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What it means to be independent

/ 12:14 AM October 20, 2016

Monday night. The day was a holiday. I am alone, and I have nothing much to do in this tiny, studio-type apartment that I share with a former intern turned close friend. I watch an LRT train pass from the balcony where I am reading Harper Lee’s “To Kill a Mockingbird.” The rain has just stopped pouring and the wind is cold. It brings me an odd sense of happiness for something that I can’t quite put a finger on.

This is the fourth week that I have chosen to live my life independently from my family. And truth be told, I don’t feel homesick; I love it. I can’t say that it’s easy, but I am in love with the fact that I am holding my own now. I have wanted to do this since last year, but there have been some struggles that prevented me from doing it. Now, with the help that came in the form of motivation from someone, I have done it.

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These were his words: “Stop crying and start moving.” He challenged me to quit complaining and start doing what I had always wanted to do for a year now.

Moving out is like learning how to ride a bike, except you don’t start with training wheels. You do it all at once. No knee pads or a cute pink helmet to shield yourself from the inevitable bruises, bumps and scratches. This is not child’s play. This is the ultimate launch into adulthood.

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Aside from paying a two-month deposit and advance rental for one month, and turning over five postdated checks for an initial 6-month contract in this apartment building, how much and what did it cost me to live independently?

I learned how to budget my money in order to make it from payday to payday. I plan my dinner at home now and do some grocery shopping every now and then. Oh, and I also bought a frying pan. You can’t imagine how emotional I was in the middle of the grocery store when I bought my own frying pan. This is not a big deal for some. But you have to understand that I have never bought any kitchen stuff in my life.

I didn’t grow up rich and I come from an ordinary working-class family, but my mother and some distant relatives who temporarily stay with us from time to time did all the household chores. Perhaps this was the reason my mother was initially hesitant to accept the idea of me living all by myself: I am not adept with household chores. But I told her I’d never learn unless learning was the only choice I had. I told her that this is not some capricious decision I made on a whim, that when I leave, I leave for good. So I did.

My flat mate comes home very late from work, so more often than not I eat dinner by myself. It’s said that eating alone is a sad thing, but I beg to differ. In these precious half-hours eating dinner, I find bliss in the middle of solitude. I am given a sense of self-worth. You know how they say you cannot be happy with someone else unless you are happy with and by yourself? This much is true.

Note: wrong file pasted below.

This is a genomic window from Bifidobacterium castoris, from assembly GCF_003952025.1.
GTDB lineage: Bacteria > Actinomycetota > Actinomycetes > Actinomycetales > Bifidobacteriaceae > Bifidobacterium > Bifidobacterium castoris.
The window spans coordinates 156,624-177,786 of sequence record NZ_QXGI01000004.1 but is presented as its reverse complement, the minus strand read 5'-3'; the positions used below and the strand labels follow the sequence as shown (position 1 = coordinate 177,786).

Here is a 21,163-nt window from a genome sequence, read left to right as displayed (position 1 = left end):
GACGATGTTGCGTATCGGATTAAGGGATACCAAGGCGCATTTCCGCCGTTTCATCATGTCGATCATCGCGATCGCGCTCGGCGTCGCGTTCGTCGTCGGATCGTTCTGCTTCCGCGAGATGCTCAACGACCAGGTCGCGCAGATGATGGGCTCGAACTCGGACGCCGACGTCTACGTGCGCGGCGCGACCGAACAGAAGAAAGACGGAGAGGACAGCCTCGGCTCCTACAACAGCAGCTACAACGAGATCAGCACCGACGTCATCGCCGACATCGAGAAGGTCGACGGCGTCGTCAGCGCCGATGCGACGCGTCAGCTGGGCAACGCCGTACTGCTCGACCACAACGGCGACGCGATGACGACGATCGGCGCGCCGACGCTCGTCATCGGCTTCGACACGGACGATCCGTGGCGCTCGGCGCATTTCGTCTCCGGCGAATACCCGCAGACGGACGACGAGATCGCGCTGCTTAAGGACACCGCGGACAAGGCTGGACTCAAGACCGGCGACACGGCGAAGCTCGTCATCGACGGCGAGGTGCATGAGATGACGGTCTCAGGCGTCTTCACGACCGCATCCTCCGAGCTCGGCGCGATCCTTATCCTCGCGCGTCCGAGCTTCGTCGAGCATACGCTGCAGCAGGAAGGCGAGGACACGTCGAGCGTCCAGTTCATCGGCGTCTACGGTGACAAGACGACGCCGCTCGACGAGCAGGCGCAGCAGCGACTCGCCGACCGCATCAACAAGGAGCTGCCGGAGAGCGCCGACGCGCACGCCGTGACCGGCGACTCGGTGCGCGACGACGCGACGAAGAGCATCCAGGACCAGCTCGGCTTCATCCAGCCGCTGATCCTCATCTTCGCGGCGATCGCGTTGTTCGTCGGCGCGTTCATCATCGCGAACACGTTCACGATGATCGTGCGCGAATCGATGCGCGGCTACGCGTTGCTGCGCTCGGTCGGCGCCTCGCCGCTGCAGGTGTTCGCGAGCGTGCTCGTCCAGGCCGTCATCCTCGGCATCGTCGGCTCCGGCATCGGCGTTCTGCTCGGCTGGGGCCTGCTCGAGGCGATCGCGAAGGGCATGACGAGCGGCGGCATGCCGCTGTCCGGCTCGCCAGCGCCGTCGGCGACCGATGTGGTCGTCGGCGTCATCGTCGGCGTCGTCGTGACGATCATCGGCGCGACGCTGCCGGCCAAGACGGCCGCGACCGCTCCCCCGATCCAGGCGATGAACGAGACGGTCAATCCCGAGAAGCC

Last weekend, I had smoked fish, salted egg and tomatoes for dinner, but boy, did I feel grand. I felt like I was dining on a five-course meal in a five-star hotel with a string quartet as entertainment while I asked for seconds of the dessert, and not some cheap tinapa that I had bought near St. Benilde. I felt in control. I felt like I may be broke but I still manage.

Merriam-Webster defines independence as a state of freedom from outside control or support. But I think independence is more than a state of someone’s affairs. It’s a decision.

It’s the decision you stand by when you are on your way home knowing there’ll be no food for you to eat unless you prepare it yourself.

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It’s the decision that makes you feel in control when you unlock the door and see the water bill that was slipped under it while you were at work.

It’s the decision of being responsible in cleaning up before and after you invite friends over, because that’s what an adult is supposed to do.

It’s the decision to skip buying clothes or shoes and save the money so you can buy a flatiron, a chopping board, and a cooking pot instead.

It’s the decision to not feel homesick because where you are now is actually home. Alone, yes. But you are home. I have learned that home is where you plan to build it.

Lastly, it’s the decision to be responsible for yourself. It is waking up every morning knowing you’re almost getting it together. Life, I mean.

Because isn’t it what it’s all about? It’s looking at the city lights from my balcony, knowing that I am living what I was just dreaming about last year.

Dear 2015 Cat, we made it. No, we’re not yet rich or successful. But we made it into the outside world. And as I sit here contemplating my flight from the family nest, I feel hopeful and chipper and positive.

Millennials have the tendency to dream about changing the world and carving a name for themselves in their chosen field. But sometimes, the change we need in our lives begins inside a 15-square-meter, studio-type apartment somewhere in Pasay City.

Catherine Mones, 25, is a media and public affairs associate at the Department of Foreign Affairs. She is working on a master’s degree in history at De La Salle University Manila.

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TAGS: career, decisions, Family, independence, life, Moving out
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